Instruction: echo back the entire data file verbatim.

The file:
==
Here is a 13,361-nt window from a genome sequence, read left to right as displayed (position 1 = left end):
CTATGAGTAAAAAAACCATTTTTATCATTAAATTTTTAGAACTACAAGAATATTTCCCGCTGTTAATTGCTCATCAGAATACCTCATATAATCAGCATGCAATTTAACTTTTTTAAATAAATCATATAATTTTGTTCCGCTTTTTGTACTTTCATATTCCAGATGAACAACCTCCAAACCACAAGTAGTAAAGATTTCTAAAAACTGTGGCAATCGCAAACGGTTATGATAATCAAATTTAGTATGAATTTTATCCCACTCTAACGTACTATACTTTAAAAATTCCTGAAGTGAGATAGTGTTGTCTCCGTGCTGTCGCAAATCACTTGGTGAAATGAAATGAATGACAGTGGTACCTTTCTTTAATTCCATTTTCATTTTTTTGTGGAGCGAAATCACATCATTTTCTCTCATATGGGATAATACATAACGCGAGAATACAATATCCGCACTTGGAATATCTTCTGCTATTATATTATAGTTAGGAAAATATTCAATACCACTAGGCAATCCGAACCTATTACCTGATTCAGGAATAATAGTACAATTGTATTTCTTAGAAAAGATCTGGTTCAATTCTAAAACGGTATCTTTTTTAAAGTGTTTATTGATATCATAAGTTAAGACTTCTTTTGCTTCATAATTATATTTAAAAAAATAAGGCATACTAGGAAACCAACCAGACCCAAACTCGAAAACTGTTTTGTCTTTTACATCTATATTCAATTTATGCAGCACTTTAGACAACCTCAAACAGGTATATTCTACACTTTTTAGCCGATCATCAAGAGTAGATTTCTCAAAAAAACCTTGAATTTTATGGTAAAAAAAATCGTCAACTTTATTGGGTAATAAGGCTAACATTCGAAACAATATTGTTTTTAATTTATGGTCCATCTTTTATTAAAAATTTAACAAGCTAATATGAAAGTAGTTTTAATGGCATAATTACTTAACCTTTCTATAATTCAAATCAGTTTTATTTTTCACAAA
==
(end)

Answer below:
Here is a 13,361-nt window from a genome sequence, read left to right as displayed (position 1 = left end):
CTATGAGTAAAAAAACCATTTTTATCATTAAATTTTTAGAACTACAAGAATATTTCCCGCTGTTAATTGCTCATCAGAATACCTCATATAATCAGCATGCAATTTAACTTTTTTAAATAAATCATATAATTTTGTTCCGCTTTTTGTACTTTCATATTCCAGATGAACAACCTCCAAACCACAAGTAGTAAAGATTTCTAAAAACTGTGGCAATCGCAAACGGTTATGATAATCAAATTTAGTATGAATTTTATCCCACTCTAACGTACTATACTTTAAAAATTCCTGAAGTGAGATAGTGTTGTCTCCGTGCTGTCGCAAATCACTTGGTGAAATGAAATGAATGACAGTGGTACCTTTCTTTAATTCCATTTTCATTTTTTTGTGGAGCGAAATCACATCATTTTCTCTCATATGGGATAATACATAACGCGAGAATACAATATCCGCACTTGGAATATCTTCTGCTATTATATTATAGTTAGGAAAATATTCAATACCACTAGGCAATCCGAACCTATTACCTGATTCAGGAATAATAGTACAATTGTATTTCTTAGAAAAGATCTGGTTCAATTCTAAAACGGTATCTTTTTTAAAGTGTTTATTGATATCATAAGTTAAGACTTCTTTTGCTTCATAATTATATTTAAAAAAATAAGGCATACTAGGAAACCAACCAGACCCAAACTCGAAAACTGTTTTGTCTTTTACATCTATATTCAATTTATGCAGCACTTTAGACAACCTCAAACAGGTATATTCTACACTTTTTAGCCGATCATCAAGAGTAGATTTCTCAAAAAAACCTTGAATTTTATGGTAAAAAAAATCGTCAACTTTATTGGGTAATAAGGCTAACATTCGAAACAATATTGTTTTTAATTTATGGTCCATCTTTTATTAAAAATTTAACAAGCTAATATGAAAGTAGTTTTAATGGCATAATTACTTAACCTTTCTATAATTCAAATCAGTTTTATTTTTCACAAA